MISSOULA – University of Montana doctoral candidate Eric Palm recently was selected for the prestigious NASA Earth and Space Science Fellowship. He is the only Montana University System student to receive the competitive funding this year.
Palm and his adviser, Professor Mark Hebblewhite, were awarded $45,000 to study animal movement using ecosystem-scale models for caribou. They use remote sensing and GPS collar data collected by cooperating state, federal and provincial agencies across northwestern North America.
The researchers are building movement and habitat selection models for caribou as part of NASA's Arctic Boreal Vulnerability Experiment project, known as ABoVE. The goal of Palm's work is to understand consequences of land-use and climate change effects on caribou habitat and populations across the arctic-boreal region.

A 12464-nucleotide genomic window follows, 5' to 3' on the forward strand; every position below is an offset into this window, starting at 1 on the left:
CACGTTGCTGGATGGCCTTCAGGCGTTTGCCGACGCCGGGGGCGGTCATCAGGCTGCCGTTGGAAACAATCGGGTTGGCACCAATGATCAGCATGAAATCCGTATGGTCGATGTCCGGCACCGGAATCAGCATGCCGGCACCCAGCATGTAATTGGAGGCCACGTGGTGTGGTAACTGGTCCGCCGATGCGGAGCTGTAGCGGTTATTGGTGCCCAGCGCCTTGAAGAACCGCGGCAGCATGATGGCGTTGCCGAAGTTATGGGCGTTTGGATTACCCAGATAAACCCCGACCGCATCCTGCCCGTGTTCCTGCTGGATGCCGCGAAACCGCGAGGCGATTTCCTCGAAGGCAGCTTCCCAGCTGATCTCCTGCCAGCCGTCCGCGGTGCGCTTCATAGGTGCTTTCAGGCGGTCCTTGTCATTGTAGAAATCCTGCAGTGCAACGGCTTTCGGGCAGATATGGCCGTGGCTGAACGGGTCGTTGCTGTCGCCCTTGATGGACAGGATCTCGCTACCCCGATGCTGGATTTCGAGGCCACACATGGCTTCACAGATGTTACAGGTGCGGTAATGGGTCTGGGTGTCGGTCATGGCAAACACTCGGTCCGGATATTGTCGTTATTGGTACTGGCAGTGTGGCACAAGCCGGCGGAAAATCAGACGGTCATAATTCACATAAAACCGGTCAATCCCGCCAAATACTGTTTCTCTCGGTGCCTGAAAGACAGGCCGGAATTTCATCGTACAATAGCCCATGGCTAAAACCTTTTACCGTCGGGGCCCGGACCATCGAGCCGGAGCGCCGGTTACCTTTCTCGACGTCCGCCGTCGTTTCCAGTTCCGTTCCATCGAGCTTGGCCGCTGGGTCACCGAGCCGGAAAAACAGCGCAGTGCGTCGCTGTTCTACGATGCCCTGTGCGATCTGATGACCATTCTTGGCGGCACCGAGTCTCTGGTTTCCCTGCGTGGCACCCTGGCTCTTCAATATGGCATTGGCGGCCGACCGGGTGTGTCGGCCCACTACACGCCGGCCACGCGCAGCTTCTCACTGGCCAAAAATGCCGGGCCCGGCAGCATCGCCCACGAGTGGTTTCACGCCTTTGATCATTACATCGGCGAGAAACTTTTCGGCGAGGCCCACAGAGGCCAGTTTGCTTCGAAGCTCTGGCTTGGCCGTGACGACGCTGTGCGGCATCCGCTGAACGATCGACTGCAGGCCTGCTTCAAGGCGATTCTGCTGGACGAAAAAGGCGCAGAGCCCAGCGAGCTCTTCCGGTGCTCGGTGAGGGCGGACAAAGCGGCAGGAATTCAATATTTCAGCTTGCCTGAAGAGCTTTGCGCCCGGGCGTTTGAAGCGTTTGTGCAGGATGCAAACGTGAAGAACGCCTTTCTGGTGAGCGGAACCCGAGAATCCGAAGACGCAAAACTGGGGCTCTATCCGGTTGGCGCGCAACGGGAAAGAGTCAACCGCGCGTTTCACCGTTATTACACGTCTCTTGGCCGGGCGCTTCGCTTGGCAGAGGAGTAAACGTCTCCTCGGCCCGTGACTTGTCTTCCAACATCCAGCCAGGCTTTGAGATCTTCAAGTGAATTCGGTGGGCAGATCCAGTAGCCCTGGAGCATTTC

The ABoVE project that Palm and Hebblewhite are a part of seeks to understand how highly mobile animals navigate and select habitat. Their project is led by Natalie Boelman at Columbia University with four co-investigators in addition to Hebblewhite. The tools and models developed by the team will be available to natural resource agencies, wildlife managers, First Nations, Alaskan natives and other stakeholders to aid them in management and adaptive decisions.
Palm is from Portland, Oregon. He completed an undergraduate degree in Colorado and master's degree at the University of British Columbia, Vancouver.
Each year NASA funds fellowships in its four main research areas: earth science, heliophysics, planetary science and astrophysics. Palm and 68 other applicants were funded for earth science fellowships out of 348 applicants.
For more information on ABoVE visit https://above.nasa.gov/.
Leana Schelvan, director of communications, UM College of Fo